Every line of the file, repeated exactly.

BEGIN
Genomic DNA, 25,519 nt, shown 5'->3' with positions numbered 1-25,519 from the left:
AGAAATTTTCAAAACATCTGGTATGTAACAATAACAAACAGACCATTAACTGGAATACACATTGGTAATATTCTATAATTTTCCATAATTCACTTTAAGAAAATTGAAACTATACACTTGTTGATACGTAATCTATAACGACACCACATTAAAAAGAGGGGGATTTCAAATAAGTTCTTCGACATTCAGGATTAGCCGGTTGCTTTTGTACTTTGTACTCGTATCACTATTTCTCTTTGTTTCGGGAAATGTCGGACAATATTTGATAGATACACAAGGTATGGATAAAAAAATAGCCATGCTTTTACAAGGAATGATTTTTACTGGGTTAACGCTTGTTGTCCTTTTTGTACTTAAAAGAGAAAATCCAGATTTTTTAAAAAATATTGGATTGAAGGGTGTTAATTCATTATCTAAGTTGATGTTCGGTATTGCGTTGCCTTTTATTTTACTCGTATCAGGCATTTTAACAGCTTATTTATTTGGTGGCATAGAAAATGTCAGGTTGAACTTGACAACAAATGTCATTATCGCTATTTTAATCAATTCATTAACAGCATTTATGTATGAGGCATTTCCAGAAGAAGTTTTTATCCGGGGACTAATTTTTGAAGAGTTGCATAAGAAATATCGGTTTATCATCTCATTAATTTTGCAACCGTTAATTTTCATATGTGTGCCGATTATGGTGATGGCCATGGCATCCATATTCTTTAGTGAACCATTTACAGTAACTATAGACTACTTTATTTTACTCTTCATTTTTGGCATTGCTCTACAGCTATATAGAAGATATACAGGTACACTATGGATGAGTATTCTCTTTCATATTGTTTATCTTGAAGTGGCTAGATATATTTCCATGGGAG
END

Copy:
Genomic DNA, 25,519 nt, shown 5'->3' with positions numbered 1-25,519 from the left:
AGAAATTTTCAAAACATCTGGTATGTAACAATAACAAACAGACCATTAACTGGAATACACATTGGTAATATTCTATAATTTTCCATAATTCACTTTAAGAAAATTGAAACTATACACTTGTTGATACGTAATCTATAACGACACCACATTAAAAAGAGGGGGATTTCAAATAAGTTCTTCGACATTCAGGATTAGCCGGTTGCTTTTGTACTTTGTACTCGTATCACTATTTCTCTTTGTTTCGGGAAATGTCGGACAATATTTGATAGATACACAAGGTATGGATAAAAAAATAGCCATGCTTTTACAAGGAATGATTTTTACTGGGTTAACGCTTGTTGTCCTTTTTGTACTTAAAAGAGAAAATCCAGATTTTTTAAAAAATATTGGATTGAAGGGTGTTAATTCATTATCTAAGTTGATGTTCGGTATTGCGTTGCCTTTTATTTTACTCGTATCAGGCATTTTAACAGCTTATTTATTTGGTGGCATAGAAAATGTCAGGTTGAACTTGACAACAAATGTCATTATCGCTATTTTAATCAATTCATTAACAGCATTTATGTATGAGGCATTTCCAGAAGAAGTTTTTATCCGGGGACTAATTTTTGAAGAGTTGCATAAGAAATATCGGTTTATCATCTCATTAATTTTGCAACCGTTAATTTTCATATGTGTGCCGATTATGGTGATGGCCATGGCATCCATATTCTTTAGTGAACCATTTACAGTAACTATAGACTACTTTATTTTACTCTTCATTTTTGGCATTGCTCTACAGCTATATAGAAGATATACAGGTACACTATGGATGAGTATTCTCTTTCATATTGTTTATCTTGAAGTGGCTAGATATATTTCCATGGGAG